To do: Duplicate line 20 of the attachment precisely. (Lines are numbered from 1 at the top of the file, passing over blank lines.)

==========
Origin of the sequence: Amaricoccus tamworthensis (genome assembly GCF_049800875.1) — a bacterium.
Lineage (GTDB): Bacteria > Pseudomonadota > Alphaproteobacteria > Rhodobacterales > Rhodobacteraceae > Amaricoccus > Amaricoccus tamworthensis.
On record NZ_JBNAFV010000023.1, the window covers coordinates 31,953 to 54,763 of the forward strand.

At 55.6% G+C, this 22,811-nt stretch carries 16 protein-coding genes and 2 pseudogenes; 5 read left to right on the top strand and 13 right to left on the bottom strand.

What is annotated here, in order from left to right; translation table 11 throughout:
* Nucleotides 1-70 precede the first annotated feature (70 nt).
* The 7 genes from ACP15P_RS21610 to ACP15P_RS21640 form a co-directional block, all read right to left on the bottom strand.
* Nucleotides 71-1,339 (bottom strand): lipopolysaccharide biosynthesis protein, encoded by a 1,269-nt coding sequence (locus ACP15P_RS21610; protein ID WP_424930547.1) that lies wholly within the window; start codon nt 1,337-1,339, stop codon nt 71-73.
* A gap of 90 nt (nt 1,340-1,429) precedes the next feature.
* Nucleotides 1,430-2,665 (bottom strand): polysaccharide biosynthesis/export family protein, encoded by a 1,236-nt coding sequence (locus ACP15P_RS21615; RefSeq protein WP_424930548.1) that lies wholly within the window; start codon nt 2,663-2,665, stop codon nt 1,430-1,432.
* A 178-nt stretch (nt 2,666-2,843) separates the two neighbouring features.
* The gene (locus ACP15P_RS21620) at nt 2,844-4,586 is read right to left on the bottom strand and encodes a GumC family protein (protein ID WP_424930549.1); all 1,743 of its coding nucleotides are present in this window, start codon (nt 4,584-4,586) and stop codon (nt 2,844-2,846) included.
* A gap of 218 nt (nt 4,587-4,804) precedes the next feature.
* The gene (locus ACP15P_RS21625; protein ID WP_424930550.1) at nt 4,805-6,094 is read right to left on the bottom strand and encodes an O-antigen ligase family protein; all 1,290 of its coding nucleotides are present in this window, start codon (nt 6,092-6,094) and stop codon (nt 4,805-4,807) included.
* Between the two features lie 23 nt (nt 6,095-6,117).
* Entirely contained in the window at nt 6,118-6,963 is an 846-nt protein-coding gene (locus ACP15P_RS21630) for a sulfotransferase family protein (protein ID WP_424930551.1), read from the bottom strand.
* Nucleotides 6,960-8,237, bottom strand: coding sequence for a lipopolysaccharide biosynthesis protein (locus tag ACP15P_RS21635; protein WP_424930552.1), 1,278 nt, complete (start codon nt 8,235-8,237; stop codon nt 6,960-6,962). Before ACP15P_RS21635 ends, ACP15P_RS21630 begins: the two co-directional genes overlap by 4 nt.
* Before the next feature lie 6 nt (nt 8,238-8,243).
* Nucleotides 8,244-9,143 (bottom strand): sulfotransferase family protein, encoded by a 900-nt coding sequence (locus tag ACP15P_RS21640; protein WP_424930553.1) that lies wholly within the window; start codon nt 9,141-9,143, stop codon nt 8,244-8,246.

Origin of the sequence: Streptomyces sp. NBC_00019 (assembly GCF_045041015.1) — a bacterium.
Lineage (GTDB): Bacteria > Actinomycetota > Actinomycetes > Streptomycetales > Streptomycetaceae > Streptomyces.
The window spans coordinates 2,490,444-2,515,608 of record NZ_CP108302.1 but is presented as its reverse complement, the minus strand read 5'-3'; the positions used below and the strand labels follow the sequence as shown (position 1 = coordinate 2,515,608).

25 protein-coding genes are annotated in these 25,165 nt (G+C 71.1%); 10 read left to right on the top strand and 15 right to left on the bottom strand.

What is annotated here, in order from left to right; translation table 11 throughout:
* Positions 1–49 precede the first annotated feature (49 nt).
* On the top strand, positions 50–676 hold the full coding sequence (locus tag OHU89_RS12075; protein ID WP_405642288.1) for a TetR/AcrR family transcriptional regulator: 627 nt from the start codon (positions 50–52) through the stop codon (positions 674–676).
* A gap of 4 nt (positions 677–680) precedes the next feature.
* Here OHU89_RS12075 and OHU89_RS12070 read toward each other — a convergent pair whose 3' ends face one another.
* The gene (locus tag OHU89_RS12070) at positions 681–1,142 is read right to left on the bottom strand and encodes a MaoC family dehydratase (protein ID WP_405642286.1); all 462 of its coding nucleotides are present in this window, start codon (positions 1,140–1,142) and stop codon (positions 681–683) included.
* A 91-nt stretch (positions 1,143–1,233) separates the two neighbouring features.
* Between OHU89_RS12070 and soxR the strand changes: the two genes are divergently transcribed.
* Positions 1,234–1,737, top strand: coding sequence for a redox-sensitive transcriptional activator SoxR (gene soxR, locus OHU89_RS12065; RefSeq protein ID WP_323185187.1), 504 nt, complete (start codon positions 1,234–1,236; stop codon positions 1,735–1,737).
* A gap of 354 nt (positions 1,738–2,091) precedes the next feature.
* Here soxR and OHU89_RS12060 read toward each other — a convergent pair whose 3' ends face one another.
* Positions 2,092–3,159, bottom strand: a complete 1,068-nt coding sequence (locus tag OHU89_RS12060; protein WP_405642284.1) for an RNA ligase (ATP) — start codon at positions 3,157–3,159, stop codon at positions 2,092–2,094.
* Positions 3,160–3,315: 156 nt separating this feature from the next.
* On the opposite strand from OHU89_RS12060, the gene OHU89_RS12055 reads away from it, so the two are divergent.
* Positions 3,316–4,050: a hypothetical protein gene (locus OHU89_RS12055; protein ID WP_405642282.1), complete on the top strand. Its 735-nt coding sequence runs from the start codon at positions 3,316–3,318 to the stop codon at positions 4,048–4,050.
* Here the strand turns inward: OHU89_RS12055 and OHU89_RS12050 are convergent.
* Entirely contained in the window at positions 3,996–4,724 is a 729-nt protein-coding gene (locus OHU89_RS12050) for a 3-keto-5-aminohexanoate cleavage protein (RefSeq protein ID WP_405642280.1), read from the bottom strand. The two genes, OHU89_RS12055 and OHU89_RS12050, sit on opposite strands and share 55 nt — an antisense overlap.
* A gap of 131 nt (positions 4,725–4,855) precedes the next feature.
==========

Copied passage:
Origin of the sequence: Streptomyces sp. NBC_00019 (assembly GCF_045041015.1) — a bacterium.